Cows ‘drop’ a solution to Punjab’s gas woes

Cow dung can produce methane, a clean alternative to natural gas.

Ussama Bin Naveed August 12, 2012

LAHORE: “There’s a lot of cow dung there,” Hamza informs me. “You’ll ruin those shoes you’re wearing.”

“So how often have you visited the bio-gas plant?” I inquire.

Having only read on the subject, I do not know what to expect to see. Hamza, a recent graduate from the University of London and my guide on this assignment, briefs me about the Orange Processing Factory and the farm we are to visit. He himself has only visited Kot Momin once or twice, and is unsure of our exact destination. Jamal, our driver, a humble man of northern descent, has only a faint inkling.

We are headed for Pakistan’s largest citrus producing areas in the Sargodha District. Having never visited a farming community, I am eager. These are exciting times for farmers, I am told; their cows are quite literally keeping their stoves burning!

As we turn for the Kot Momin interchange, I wonder if these docile beasts ‘hold’ the answer to our gas problems. The Pipal trees grow thick, and a faint tang of citrus scents the air. The locals are obliging, and we are soon pointed in the right direction. A narrow road leads us to The Orange Processing Plant. An attendant greets us and invites us in. “Here, we process and package oranges and mandarins for export,” he explains as he ushers us to the main building. Inside, lofty conveyer belts and heavy machinery slumber away in a corner.

“If it wasn’t for the factory’s bio-gas plant, these machines wouldn’t be able to operate,” Hamza explains. “Methane produced by the plant is used in the generators that power the factory.”

Curious to see learn more I ask to be shown the plant. “It’s all faecal matter,” says the attendant casually, as he points towards the main gas tank. “Cow dung is scooped into the inlet tank and mixed with water.”

‘Sounds lovely,’ I think to myself. In a concrete tank, dung and water are mixed to a slurry; using what looks like a massive egg beater. The muck flows to an airtight underground tank, where, in the absence of oxygen, chemicals in the dung react – creating gas. The gas obviously has to be pumped, purified and pressurised before it can be used, but it’s a fairly simple process which requires minimal human interference. Once the purified methane is extracted, it can be used as a renewable substitute for CNG. In hindsight, this factory, like many others, is rationing a cow’s intestinal gases and turning them into free energy.

Impressed by this stroke of genius, we bid the attendant farewell and head out to another location: Sarfaraz Ranjha’s farm.

Once there, Khuram Shehzad, a young worker, gives us a walkthrough. “My job is the shovel manure from the cow shed into the inlet tank.” With a cringed nose, he adds: “We have 30 animals – you can imagine the workload.”

His might not be the most enriching of careers, but Khuram is nevertheless a part of a farming revolution in the country. Farms using similar systems are not only producing their own methane, they also end up with 100% natural, chemical free fertiliser that’s great for crops.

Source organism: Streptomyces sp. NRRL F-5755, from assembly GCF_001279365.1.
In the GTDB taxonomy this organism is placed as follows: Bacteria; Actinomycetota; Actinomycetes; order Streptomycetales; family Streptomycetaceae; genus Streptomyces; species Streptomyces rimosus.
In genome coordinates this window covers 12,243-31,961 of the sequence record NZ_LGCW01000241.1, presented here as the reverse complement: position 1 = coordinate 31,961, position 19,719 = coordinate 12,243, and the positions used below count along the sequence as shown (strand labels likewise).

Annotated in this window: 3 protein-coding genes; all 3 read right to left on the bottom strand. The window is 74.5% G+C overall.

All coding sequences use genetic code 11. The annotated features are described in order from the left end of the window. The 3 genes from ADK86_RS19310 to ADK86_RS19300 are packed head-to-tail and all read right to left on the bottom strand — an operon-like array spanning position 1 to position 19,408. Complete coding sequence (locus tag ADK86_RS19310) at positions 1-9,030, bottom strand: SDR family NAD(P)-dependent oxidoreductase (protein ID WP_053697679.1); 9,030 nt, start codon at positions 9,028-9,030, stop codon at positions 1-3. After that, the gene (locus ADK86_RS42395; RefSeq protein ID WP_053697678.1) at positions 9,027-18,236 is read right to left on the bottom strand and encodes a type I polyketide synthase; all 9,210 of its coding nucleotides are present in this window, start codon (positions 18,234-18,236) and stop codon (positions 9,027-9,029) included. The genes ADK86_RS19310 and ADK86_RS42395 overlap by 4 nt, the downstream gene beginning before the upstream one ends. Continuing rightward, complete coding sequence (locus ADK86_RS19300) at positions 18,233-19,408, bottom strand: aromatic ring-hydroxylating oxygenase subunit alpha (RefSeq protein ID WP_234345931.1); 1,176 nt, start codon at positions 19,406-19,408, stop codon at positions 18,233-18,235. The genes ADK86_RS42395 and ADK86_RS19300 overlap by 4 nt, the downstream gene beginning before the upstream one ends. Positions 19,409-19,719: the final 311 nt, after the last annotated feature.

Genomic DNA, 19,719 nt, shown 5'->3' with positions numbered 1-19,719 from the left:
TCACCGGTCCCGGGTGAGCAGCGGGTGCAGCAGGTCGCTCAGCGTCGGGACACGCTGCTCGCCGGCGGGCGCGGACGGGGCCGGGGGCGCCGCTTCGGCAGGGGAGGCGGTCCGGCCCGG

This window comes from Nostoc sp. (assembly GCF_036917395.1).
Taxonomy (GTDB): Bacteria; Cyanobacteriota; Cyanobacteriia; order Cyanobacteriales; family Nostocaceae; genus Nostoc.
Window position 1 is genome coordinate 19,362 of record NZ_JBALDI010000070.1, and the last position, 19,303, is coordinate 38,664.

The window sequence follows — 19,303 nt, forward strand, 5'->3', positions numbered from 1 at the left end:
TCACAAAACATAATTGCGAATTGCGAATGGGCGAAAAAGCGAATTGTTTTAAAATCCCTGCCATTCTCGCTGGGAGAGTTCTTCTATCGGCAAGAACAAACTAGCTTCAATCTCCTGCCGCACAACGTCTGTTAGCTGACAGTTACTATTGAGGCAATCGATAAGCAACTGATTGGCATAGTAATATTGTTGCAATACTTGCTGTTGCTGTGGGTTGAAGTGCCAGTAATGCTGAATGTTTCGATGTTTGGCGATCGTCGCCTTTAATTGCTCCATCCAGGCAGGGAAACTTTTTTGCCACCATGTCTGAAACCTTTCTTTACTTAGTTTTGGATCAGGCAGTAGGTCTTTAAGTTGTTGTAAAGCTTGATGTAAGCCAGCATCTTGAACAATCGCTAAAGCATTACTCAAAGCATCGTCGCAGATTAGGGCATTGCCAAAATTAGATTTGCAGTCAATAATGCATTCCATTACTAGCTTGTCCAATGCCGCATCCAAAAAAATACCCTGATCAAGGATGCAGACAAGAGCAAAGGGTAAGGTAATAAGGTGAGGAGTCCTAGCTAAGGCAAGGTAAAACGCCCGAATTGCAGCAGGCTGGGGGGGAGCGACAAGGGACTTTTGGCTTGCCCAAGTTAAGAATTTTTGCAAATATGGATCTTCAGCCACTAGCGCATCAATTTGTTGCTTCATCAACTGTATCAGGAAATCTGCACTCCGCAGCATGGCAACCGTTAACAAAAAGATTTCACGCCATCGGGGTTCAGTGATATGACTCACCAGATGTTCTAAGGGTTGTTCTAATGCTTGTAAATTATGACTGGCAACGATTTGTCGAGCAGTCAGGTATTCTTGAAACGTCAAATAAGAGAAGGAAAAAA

Initially, the manure needs to sit for eight days before methane is released, Khuram explains. “Any longer than eight days and the methane explodes!” he jests.

“Life’s easier, now that we don’t have to pay for our gas needs. Where the rest of the country suffers from gas shortages, our farm enjoys a surplus,” says Ranjha, our host. Our host’s voice has the authority, and his waist the measurement, of several men.

Ranjha invites us in for a demonstration of his home-brewed bio-gas. He explains that after an initial investment of around Rs400,000, his house and farm has enjoyed free gas (with adequate pressure) for a year without fail.

Ranjha even shows us his cooking utensils: “Bio-gas is environmentally friendly,” he explains as he points our attention to the spotless bottoms of his pots. They have no carbon deposits.

Over plates of succulent mangos and tart jamuns, the conversation steers towards the potentials of bio-gas as replacement for CNG.

“Bio-gas has the potential to completely replace CNG,” Hamza informs the gathering. “And many clients come to the Alternative Energy Development Board, seeking advice on the matter. It is definitely a great business opportunity.”

I smile faintly as I watch Hamza, Ranjha and two other landowners from nearby plantations debate the future of our energy sector. Their optimism is by no means foolish: Germany has already made great headway in the industry and is aiming to produce enough bio-gas to end its dependence on CNG imports. Perhaps it’s time we started playing to our strengths. We have the resources required in abundance, and farmers keen to give them a try.

There is an immodest mount of mango peels and jamun seeds in the saucer now. Taking this as our cue, we thank our host and bid our farewells. Outside the cow shed I frame the camera for a few parting photographs. As the viewfinder composes the scene, a sludgy sound indicates my foot has sunk into something mucky. I look down to find my shoes deep in dung.

I have literally stumbled on to a gold mine.


Published in The Express Tribune, August 13th, 2012.